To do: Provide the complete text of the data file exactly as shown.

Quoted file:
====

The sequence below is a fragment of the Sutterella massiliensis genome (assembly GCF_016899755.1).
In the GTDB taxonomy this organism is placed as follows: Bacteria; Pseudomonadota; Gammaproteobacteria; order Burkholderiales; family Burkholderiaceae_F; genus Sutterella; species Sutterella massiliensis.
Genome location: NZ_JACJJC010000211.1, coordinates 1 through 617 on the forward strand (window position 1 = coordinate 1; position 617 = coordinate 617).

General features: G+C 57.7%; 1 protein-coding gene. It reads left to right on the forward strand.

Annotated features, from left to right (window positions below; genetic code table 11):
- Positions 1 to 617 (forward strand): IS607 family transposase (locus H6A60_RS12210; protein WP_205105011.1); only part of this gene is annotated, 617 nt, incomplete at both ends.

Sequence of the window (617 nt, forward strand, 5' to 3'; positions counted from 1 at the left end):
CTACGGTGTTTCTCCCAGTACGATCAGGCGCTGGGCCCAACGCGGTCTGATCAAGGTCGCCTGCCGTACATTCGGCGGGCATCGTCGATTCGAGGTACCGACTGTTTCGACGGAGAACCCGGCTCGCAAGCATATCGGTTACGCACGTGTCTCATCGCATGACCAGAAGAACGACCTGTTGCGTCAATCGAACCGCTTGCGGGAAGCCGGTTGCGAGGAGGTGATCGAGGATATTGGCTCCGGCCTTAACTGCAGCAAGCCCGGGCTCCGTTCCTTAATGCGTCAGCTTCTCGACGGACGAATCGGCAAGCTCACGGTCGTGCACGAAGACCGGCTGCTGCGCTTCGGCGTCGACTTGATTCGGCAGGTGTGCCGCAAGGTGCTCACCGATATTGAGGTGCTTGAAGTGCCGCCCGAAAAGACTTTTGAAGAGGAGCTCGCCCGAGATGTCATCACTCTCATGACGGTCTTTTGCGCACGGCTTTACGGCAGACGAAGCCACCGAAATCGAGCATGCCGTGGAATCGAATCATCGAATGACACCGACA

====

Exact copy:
The sequence below is a fragment of the Sutterella massiliensis genome (assembly GCF_016899755.1).
In the GTDB taxonomy this organism is placed as follows: Bacteria; Pseudomonadota; Gammaproteobacteria; order Burkholderiales; family Burkholderiaceae_F; genus Sutterella; species Sutterella massiliensis.
Genome location: NZ_JACJJC010000211.1, coordinates 1 through 617 on the forward strand (window position 1 = coordinate 1; position 617 = coordinate 617).

General features: G+C 57.7%; 1 protein-coding gene. It reads left to right on the forward strand.

Annotated features, from left to right (window positions below; genetic code table 11):
- Positions 1 to 617 (forward strand): IS607 family transposase (locus H6A60_RS12210; protein WP_205105011.1); only part of this gene is annotated, 617 nt, incomplete at both ends.

Sequence of the window (617 nt, forward strand, 5' to 3'; positions counted from 1 at the left end):
CTACGGTGTTTCTCCCAGTACGATCAGGCGCTGGGCCCAACGCGGTCTGATCAAGGTCGCCTGCCGTACATTCGGCGGGCATCGTCGATTCGAGGTACCGACTGTTTCGACGGAGAACCCGGCTCGCAAGCATATCGGTTACGCACGTGTCTCATCGCATGACCAGAAGAACGACCTGTTGCGTCAATCGAACCGCTTGCGGGAAGCCGGTTGCGAGGAGGTGATCGAGGATATTGGCTCCGGCCTTAACTGCAGCAAGCCCGGGCTCCGTTCCTTAATGCGTCAGCTTCTCGACGGACGAATCGGCAAGCTCACGGTCGTGCACGAAGACCGGCTGCTGCGCTTCGGCGTCGACTTGATTCGGCAGGTGTGCCGCAAGGTGCTCACCGATATTGAGGTGCTTGAAGTGCCGCCCGAAAAGACTTTTGAAGAGGAGCTCGCCCGAGATGTCATCACTCTCATGACGGTCTTTTGCGCACGGCTTTACGGCAGACGAAGCCACCGAAATCGAGCATGCCGTGGAATCGAATCATCGAATGACACCGACA